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We Modern People
Science Fiction and the Making of Russian Modernity
Anindita Banerjee



Early Classics of Science Fiction

Wesleyan University Press
2013 • 230 pp. 8 illus. 6 x 9"
Literary Criticism / Science Fiction

$24.95 Paperback, 978-0-8195-7334-6
$75.00 Hardcover, 978-0-8195-7333-9

$19.99 Ebook, 978-0-8195-7335-3

Check your ebook retailer or local library for ebook availability.

(Cloth edition is un-jacketed.
Cover illustration is for paperback edition only)



"In We Modern People, an erudite and thoughtful study of Soviet science fiction, Anindita Banerjee uncovers the literary responses and manifestations of Russia’s struggle to come to terms with modern science and technology. …We Modern People successfully underscores how, already by the 1920s, Russian writers and artists of all ilk--not just a handful of science fiction writers--were deeply engaged in critiques of positivist notions of modernity. Banerjee’s deeply insightful recovery of this discourse adds much fodder for thought for those who confine their studies on the history of modernity and its relationship to science and technology to Western Europe and the United States. There is much to learn from her book."—Veit Elser, Science

How science fiction forged a unique Russian vision of modernity distinct from Western models

Science fiction emerged in Russia considerably earlier than its English version and instantly became the hallmark of Russian modernity. We Modern People investigates why science fiction appeared here, on the margins of Europe, before the genre had even been named, and what it meant for people who lived under conditions that Leon Trotsky famously described as “combined and uneven development.” Russian science fiction was embraced not only in literary circles and popular culture, but also by scientists, engineers, philosophers, and political visionaries. Anindita Banerjee explores the handful of well-known early practitioners, such as Briusov, Bogdanov, and Zamyatin, within a much larger continuum of new archival material comprised of journalism, scientific papers, popular science texts, advertisements, and independent manifestos on social transformation. In documenting the unusual relationship between Russian science fiction and Russian modernity, this book offers a new critical perspective on the relationship between science, technology, the fictional imagination, and the consciousness of being modern.

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Reviews:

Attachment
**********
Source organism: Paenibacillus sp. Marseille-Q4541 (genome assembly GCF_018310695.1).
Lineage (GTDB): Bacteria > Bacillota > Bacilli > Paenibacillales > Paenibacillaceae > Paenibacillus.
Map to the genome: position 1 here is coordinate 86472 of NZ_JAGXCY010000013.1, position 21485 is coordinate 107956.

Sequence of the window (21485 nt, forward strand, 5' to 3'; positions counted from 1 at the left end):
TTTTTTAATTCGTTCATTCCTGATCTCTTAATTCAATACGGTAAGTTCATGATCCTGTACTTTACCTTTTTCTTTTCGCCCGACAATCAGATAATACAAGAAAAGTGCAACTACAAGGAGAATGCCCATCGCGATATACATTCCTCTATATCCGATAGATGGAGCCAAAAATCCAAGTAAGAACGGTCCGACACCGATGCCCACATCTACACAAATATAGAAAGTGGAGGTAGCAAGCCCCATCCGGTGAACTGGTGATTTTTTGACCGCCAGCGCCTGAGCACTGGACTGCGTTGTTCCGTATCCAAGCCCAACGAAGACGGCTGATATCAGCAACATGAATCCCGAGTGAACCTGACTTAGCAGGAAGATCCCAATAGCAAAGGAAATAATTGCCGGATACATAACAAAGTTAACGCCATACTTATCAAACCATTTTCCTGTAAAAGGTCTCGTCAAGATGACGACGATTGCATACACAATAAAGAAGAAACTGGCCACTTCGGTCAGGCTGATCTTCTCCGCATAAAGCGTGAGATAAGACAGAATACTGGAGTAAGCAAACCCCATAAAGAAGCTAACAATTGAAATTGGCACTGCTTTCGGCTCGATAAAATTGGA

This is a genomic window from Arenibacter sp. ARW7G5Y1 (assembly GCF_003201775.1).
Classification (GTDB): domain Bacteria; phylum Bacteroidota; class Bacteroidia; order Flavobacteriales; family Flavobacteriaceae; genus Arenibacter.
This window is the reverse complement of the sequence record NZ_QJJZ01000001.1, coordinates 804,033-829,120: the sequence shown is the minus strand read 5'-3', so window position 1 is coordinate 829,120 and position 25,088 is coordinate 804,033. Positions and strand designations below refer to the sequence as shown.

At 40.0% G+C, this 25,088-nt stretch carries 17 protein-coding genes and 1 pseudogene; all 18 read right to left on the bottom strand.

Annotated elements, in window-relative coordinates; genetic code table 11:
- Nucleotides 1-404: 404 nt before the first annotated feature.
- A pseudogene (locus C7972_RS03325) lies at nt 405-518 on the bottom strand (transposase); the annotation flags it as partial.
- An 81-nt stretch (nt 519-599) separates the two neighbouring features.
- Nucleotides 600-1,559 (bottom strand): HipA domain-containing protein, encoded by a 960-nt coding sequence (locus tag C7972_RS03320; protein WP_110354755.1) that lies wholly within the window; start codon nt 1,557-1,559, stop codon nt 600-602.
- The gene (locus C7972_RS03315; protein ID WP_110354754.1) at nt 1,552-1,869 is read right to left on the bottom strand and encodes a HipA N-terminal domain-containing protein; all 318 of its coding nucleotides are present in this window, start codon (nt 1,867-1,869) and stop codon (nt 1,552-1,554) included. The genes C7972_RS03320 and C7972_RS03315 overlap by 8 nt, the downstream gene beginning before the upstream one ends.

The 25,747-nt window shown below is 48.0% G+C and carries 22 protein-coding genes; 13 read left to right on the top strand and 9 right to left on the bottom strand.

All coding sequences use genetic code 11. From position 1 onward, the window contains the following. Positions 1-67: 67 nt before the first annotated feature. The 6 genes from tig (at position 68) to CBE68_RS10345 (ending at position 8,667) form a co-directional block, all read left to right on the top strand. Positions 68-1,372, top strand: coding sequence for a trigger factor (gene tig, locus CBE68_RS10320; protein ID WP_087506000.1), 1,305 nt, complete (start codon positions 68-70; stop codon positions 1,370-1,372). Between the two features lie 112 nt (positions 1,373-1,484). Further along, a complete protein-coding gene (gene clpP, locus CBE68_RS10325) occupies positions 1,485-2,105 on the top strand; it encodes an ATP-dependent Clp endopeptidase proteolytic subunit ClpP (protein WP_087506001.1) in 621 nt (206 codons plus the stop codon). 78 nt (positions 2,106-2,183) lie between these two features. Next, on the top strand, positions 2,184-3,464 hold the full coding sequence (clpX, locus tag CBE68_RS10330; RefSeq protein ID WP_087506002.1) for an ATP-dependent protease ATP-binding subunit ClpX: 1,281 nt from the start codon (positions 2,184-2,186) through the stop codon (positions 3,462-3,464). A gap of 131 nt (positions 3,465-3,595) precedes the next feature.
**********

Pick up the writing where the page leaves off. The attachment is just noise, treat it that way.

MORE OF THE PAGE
“Banerjee is eloquent on the Western cultural and scientific influences—including Albert Einstein, Thomas Edison, Georges Cuvier, Lord Kelvin, Friedrich Nietzsche and Henri Bergson, and not least the Lumière brothers and Georges Méliès— who informed this shift in consciousness. … Banerjee’s genuinely valuable contention is that science fiction unified the traditional discourse of Orthodox utopianism with modernism’s radical spiritual potential. She convincingly traces the continuities between Enlightenment scientists such as Mikhail Lomonosov and avant-garde irrationalists like Velimir Khlebnikov, marshaling in support an impressive battery of Western critical theorists, from Foucault to Lefebvre.”
Muireann Maguire, Times Literary Supplement

We Modern People uses a breathtaking variety of sources, including everything from political pamphlets to portraits of Lenin, scientific and philosophical treatises, cinema, popular journals, and political pronouncements to expand not only the concept of science fiction itself but also its role in the evolution of modern social and political thought. Banerjee’s selection of fascinating novels, poetry, film, and art combines with her discussion of some of the scientific work and political thought going on in that period. This approach effectively illuminates her provocative main theme: that Russian science fiction of this period was in many ways not only richer and more exciting than its contemporary Western equivalents but also dynamically linked with the formation of modern Russian consciousness in general.” Susan Napier, LA Review of Books

Endorsements:

“The basis of this book is an original and tremendously engaging idea—that science fiction served as a crucial model for national literature in Russia. It made Russian modernity possible. Banerjee treats science fiction not as a genre but as a mode of apprehending the world.”Stephanie Sandler, Harvard University

“Making the compelling connection between mass-scale revolutionary technological projects, such as the Trans-Siberian railroad, and the avant-garde campaigns to transform the Russian/Soviet imagination, Banerjee demonstrates how the techno-political and science-fictional imaginations are entwined in the modernization process. This book is an exemplary study in linking the popularization of science with modern literature.”Istvan Csicsery-Ronay Jr., author of The Seven Beauties of Science Fiction



ANINDITA BANERJEE is an associate professor of comparative literature at Cornell University.






Sun, 5 Oct 2014 14:46:02 -0500